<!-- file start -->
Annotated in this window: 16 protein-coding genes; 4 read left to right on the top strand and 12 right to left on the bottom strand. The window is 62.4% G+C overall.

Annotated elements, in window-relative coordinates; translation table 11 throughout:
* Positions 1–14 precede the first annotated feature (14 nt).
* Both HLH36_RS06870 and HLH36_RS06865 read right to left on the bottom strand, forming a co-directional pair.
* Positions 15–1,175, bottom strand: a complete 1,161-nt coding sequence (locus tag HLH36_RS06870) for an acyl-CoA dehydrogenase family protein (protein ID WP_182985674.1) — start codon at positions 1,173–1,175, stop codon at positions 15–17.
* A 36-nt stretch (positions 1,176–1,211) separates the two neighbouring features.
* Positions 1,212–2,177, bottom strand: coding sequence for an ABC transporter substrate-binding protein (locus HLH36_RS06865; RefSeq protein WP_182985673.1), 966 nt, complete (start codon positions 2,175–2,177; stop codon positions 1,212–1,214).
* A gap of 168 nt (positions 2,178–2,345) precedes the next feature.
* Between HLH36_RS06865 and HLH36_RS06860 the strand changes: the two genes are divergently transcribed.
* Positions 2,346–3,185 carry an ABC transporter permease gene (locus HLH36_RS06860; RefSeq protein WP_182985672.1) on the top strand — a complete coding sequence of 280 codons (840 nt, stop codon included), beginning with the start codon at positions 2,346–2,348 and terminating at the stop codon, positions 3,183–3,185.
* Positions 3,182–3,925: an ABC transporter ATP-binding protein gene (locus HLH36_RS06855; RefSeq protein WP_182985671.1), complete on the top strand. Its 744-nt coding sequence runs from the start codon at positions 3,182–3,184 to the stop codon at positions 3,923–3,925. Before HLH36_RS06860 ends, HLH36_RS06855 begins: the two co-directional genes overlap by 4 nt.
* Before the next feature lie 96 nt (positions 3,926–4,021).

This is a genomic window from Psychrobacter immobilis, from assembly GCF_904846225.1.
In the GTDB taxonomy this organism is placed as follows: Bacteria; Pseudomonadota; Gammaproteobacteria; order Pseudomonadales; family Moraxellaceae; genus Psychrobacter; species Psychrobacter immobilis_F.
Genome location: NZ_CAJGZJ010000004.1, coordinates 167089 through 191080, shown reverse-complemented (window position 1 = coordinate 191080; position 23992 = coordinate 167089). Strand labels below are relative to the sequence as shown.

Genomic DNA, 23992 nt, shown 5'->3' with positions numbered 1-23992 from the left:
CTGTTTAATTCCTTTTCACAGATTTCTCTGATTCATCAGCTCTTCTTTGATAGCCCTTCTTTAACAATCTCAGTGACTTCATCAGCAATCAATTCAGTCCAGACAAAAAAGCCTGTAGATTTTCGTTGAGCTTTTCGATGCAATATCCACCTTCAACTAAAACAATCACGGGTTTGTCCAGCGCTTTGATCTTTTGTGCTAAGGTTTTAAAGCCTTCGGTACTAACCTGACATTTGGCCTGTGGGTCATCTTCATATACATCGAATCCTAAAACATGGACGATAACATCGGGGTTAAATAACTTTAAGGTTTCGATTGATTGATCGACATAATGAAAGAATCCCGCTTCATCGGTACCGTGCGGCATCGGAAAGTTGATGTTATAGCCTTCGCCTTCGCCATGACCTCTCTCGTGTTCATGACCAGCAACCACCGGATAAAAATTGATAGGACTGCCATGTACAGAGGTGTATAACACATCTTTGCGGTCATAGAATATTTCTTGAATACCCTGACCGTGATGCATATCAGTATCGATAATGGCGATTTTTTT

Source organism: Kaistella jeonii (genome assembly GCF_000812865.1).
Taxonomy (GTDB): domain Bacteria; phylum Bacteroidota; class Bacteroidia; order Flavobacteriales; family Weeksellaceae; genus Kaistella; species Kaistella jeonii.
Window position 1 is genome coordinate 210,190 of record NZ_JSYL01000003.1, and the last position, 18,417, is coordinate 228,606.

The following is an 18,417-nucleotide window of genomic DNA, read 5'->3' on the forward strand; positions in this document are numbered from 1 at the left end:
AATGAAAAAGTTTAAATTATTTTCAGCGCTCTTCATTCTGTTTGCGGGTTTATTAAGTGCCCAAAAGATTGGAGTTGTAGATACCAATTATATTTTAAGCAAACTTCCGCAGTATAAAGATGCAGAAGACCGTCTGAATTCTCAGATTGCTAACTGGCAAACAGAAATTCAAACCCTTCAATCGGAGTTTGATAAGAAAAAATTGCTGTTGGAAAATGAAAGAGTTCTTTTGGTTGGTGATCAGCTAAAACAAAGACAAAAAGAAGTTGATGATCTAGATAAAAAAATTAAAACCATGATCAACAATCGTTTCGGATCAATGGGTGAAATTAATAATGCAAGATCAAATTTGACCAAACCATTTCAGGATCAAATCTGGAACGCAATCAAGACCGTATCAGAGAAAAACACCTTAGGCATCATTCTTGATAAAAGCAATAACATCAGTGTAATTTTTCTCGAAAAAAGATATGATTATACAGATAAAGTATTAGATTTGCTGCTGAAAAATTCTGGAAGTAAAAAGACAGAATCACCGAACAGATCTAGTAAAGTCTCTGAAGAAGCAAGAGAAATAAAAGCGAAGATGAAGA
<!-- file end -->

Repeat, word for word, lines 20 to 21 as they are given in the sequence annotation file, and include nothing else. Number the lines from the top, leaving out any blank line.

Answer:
Window position 1 is genome coordinate 210,190 of record NZ_JSYL01000003.1, and the last position, 18,417, is coordinate 228,606.

The following is an 18,417-nucleotide window of genomic DNA, read 5'->3' on the forward strand; positions in this document are numbered from 1 at the left end: